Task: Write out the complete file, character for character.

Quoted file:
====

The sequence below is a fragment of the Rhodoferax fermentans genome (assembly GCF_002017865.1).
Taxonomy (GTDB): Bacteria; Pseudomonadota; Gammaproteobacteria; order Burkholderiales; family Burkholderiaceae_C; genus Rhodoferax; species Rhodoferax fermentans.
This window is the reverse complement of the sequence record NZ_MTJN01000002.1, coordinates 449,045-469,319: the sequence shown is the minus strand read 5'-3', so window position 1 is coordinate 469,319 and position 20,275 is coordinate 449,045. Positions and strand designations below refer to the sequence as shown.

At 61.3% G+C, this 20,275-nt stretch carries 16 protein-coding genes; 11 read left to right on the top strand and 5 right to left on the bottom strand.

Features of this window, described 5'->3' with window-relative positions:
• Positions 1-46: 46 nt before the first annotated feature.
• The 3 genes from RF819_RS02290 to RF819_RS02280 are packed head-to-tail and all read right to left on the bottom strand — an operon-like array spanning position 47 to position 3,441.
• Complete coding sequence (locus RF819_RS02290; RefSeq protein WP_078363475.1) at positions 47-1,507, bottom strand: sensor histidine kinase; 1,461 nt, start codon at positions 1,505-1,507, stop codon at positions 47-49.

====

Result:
The sequence below is a fragment of the Rhodoferax fermentans genome (assembly GCF_002017865.1).
Taxonomy (GTDB): Bacteria; Pseudomonadota; Gammaproteobacteria; order Burkholderiales; family Burkholderiaceae_C; genus Rhodoferax; species Rhodoferax fermentans.
This window is the reverse complement of the sequence record NZ_MTJN01000002.1, coordinates 449,045-469,319: the sequence shown is the minus strand read 5'-3', so window position 1 is coordinate 469,319 and position 20,275 is coordinate 449,045. Positions and strand designations below refer to the sequence as shown.

At 61.3% G+C, this 20,275-nt stretch carries 16 protein-coding genes; 11 read left to right on the top strand and 5 right to left on the bottom strand.

Features of this window, described 5'->3' with window-relative positions:
• Positions 1-46: 46 nt before the first annotated feature.
• The 3 genes from RF819_RS02290 to RF819_RS02280 are packed head-to-tail and all read right to left on the bottom strand — an operon-like array spanning position 47 to position 3,441.
• Complete coding sequence (locus RF819_RS02290; RefSeq protein WP_078363475.1) at positions 47-1,507, bottom strand: sensor histidine kinase; 1,461 nt, start codon at positions 1,505-1,507, stop codon at positions 47-49.